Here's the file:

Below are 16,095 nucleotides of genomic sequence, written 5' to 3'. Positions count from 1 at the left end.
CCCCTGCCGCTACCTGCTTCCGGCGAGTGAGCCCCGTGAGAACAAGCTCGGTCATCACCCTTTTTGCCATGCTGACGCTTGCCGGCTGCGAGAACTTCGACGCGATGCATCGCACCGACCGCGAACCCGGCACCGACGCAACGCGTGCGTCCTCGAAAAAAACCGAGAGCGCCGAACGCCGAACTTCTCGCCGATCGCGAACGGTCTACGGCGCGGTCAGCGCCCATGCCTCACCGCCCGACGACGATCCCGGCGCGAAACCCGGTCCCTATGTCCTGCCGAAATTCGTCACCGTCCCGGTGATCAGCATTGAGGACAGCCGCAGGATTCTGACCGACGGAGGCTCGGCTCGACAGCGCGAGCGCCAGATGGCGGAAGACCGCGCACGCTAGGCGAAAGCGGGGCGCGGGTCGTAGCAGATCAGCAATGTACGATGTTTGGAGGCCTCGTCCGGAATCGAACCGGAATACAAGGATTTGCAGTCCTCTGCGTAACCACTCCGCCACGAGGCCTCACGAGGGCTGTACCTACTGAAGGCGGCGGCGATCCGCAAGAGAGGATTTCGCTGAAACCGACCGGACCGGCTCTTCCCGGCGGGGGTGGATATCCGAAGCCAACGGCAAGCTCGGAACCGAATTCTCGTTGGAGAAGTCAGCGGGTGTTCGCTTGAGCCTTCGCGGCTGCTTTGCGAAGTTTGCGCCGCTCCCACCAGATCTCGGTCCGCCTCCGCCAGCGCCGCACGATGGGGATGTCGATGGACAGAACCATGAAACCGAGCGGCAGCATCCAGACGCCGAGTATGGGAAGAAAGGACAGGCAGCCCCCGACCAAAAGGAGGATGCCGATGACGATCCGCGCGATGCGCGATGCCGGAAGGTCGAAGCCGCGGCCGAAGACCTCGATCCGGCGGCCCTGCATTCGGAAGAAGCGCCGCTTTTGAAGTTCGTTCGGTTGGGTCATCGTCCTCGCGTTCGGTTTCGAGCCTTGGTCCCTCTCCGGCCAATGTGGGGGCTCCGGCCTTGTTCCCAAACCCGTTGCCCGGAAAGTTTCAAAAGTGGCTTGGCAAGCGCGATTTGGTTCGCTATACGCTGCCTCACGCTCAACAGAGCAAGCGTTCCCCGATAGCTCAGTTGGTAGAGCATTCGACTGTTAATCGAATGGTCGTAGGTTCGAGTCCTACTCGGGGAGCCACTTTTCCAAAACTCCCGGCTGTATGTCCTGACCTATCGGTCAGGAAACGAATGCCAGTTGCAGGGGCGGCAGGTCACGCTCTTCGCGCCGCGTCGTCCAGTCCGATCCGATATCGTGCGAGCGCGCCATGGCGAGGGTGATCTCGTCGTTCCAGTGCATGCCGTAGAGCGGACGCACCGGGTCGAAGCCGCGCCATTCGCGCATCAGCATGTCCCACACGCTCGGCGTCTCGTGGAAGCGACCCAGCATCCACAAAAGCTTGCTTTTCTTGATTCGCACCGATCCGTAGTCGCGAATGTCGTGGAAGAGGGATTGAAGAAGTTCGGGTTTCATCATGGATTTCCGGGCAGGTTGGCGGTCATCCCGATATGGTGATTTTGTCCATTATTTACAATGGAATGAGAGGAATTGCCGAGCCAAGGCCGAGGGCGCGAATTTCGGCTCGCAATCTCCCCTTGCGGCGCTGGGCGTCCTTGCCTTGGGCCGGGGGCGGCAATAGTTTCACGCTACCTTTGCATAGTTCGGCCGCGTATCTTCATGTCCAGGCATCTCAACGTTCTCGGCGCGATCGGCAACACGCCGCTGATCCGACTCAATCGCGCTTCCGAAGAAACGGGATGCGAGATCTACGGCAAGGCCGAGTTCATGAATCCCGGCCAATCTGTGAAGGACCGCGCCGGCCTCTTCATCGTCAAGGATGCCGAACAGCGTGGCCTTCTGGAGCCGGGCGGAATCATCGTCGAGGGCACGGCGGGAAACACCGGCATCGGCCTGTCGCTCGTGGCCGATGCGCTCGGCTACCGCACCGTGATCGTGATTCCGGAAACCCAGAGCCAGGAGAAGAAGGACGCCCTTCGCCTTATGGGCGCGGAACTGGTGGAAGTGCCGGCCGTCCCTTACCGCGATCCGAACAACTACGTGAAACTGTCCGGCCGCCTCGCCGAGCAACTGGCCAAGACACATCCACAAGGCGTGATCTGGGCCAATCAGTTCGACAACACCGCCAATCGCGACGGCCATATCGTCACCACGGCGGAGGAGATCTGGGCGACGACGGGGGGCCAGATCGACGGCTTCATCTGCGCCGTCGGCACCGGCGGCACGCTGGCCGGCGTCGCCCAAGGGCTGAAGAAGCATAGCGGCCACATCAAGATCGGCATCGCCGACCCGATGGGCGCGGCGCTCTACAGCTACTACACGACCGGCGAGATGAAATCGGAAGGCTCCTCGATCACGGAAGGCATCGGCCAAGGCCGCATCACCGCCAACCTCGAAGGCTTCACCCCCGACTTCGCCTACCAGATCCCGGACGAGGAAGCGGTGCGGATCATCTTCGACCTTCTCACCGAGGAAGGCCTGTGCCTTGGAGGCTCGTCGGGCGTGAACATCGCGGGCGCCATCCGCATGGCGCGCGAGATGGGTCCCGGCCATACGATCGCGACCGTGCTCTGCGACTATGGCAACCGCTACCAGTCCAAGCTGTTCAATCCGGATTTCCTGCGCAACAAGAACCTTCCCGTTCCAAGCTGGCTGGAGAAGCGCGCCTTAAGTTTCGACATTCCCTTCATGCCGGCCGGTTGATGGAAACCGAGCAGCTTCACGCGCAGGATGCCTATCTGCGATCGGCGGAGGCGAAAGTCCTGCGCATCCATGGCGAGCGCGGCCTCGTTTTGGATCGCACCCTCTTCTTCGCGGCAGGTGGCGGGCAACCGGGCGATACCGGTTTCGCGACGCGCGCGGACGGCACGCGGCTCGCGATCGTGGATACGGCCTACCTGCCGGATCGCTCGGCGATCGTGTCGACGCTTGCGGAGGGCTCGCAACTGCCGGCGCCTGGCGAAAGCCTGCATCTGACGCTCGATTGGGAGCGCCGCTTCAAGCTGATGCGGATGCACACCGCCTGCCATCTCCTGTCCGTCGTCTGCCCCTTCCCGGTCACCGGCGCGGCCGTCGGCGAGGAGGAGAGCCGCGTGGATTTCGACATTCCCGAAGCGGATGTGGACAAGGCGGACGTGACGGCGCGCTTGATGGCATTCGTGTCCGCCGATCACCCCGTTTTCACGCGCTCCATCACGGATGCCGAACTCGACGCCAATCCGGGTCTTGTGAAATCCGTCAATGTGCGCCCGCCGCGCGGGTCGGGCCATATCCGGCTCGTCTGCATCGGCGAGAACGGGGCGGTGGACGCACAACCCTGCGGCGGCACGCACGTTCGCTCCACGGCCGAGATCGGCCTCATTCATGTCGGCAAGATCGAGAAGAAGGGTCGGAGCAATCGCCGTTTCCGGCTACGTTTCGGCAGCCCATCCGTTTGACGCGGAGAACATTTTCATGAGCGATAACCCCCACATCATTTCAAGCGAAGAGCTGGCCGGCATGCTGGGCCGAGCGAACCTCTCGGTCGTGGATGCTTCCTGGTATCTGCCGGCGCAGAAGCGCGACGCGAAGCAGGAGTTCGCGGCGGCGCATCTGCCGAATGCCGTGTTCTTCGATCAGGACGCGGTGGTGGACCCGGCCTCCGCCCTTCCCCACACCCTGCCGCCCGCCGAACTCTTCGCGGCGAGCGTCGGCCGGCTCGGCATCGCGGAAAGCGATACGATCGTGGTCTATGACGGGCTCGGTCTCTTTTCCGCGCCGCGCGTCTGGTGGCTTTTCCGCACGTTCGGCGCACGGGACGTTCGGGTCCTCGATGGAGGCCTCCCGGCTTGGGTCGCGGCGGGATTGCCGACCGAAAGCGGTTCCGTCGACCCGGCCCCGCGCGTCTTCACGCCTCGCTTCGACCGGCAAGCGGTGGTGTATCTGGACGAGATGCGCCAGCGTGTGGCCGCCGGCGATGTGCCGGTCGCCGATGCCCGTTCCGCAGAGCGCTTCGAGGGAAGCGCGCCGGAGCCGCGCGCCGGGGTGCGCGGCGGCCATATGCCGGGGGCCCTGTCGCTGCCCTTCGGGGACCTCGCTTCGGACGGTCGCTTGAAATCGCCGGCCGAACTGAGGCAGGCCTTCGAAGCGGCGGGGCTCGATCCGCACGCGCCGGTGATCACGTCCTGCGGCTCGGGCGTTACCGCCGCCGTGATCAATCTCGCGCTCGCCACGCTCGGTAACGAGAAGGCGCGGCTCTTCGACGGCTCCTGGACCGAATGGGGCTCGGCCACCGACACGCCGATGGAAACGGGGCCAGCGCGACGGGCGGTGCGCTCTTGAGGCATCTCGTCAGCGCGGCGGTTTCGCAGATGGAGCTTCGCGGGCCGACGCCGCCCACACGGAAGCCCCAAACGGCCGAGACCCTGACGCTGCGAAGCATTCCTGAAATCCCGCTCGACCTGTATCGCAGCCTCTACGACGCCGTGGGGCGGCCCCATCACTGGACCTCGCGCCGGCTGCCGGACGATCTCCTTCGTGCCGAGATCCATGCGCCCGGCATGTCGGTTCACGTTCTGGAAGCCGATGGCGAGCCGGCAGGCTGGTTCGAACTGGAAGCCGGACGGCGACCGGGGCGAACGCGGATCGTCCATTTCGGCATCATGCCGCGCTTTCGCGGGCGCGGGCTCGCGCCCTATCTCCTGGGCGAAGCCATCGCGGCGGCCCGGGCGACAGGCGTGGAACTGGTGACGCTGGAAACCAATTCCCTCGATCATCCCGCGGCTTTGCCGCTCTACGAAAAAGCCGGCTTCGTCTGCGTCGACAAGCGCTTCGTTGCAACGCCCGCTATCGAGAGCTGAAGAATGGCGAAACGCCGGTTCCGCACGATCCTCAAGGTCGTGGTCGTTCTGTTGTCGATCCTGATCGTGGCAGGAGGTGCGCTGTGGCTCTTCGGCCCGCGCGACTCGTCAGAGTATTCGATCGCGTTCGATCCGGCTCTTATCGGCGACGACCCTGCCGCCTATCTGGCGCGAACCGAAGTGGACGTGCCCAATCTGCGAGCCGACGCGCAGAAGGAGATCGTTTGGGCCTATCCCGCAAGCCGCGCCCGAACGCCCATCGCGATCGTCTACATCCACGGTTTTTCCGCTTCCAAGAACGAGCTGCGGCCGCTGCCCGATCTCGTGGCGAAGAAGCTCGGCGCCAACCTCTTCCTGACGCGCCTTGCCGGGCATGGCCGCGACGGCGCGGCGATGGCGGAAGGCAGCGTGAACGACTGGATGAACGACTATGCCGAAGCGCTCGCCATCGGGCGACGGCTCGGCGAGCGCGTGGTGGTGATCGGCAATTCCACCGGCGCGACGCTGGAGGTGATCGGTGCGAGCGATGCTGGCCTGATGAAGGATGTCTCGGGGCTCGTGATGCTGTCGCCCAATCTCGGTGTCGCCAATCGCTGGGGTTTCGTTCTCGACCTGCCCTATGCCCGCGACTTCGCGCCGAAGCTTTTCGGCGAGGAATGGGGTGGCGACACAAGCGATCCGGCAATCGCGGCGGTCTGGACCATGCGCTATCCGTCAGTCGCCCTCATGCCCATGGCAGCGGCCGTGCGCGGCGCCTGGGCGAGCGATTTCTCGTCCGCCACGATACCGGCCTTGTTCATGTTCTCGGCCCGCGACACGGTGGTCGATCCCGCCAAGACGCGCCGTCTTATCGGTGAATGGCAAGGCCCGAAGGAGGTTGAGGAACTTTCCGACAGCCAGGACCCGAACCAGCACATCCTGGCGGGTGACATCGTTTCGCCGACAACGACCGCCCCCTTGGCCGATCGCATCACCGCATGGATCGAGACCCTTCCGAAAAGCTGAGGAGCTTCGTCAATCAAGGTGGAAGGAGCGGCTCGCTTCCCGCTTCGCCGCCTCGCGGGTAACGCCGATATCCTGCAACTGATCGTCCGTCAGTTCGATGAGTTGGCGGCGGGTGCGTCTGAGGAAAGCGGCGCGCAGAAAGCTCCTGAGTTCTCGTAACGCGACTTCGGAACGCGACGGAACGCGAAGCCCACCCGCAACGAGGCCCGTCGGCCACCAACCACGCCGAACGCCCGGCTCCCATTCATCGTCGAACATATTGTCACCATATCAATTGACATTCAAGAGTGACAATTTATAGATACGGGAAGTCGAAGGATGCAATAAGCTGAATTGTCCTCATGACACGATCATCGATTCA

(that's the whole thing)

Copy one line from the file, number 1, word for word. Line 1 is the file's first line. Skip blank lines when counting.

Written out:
Below are 16,095 nucleotides of genomic sequence, written 5' to 3'. Positions count from 1 at the left end.